Thursday, 20 January 2011

AJ Not for Shadow Chancellor Then.

Regular readers of this blog will know that the charms, the talent, indeed the sheer bonhomie of the former Home Secretary Alan Johnson is something which seems to have passed me by.  Which is why i was perplexed by the AJ4PM campaign which started to gather some sort of pace in the Autumn of 2008.  Just being a safe pair of hands never seemed to me to be the best qualification to be Prime Minister or leader of your party.

Being a safe pair of hands has been exactly what Johnson has proved not to be when Ed Milliband appointed him to shadow Gideon Osborne as the oppositions main finance spokesman.  Speaking out against the 50% tax band was not a good start – especially as this was a policy that Milliband the younger wanted to pursue.  Making a series of gaffes was precisely what Johnson & Milliband did not need to look competent.  Johnson admitted that he would need to do his homework, but to make gaffes about NI rates seemed to show that Johnson was not on top of his brief.  His resignation avoids a potential headache for Milliband the younger down the line, with stories circulating that Johnson & Milliband had several disagreements over policy – tax and over Higher education funding.  Johnson, in short, was looking more and more out of his depth.  He was the present once…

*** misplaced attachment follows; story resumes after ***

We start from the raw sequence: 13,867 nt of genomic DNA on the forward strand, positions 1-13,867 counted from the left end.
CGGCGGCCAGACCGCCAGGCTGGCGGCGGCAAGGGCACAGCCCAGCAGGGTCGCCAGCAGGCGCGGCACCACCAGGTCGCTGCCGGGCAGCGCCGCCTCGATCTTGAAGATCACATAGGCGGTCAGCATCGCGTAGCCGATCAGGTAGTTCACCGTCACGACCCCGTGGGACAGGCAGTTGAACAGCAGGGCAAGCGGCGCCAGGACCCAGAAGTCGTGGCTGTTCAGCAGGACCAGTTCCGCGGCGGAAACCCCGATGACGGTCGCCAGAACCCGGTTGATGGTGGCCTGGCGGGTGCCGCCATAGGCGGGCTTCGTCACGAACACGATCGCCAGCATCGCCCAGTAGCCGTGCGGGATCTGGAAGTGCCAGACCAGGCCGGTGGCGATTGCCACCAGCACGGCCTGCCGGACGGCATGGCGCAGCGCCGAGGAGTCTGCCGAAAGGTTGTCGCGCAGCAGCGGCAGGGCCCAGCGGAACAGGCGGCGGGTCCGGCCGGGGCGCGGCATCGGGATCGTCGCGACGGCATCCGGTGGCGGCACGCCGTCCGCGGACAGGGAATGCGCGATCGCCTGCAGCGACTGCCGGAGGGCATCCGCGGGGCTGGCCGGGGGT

Johnson’s replacement is Guido Fawkes favourite Labour politician, Ed Balls.  I wonder if his combative style might be best suited to shadowing Osborne (as opposed to being Chancellor), as I think that Osborne has had too much of an easy ride since the election.  It is worth noting however that those with the top jobs in Labour are all former Brown acolytes.  Balls and the new Shadow Foreign Secretary Douglas Alexander both worked for Brown before the 1997 General Election, while Milliband also worked for Brown, while he was at the Treasury.  I can’t see the Blairite sect being happy.

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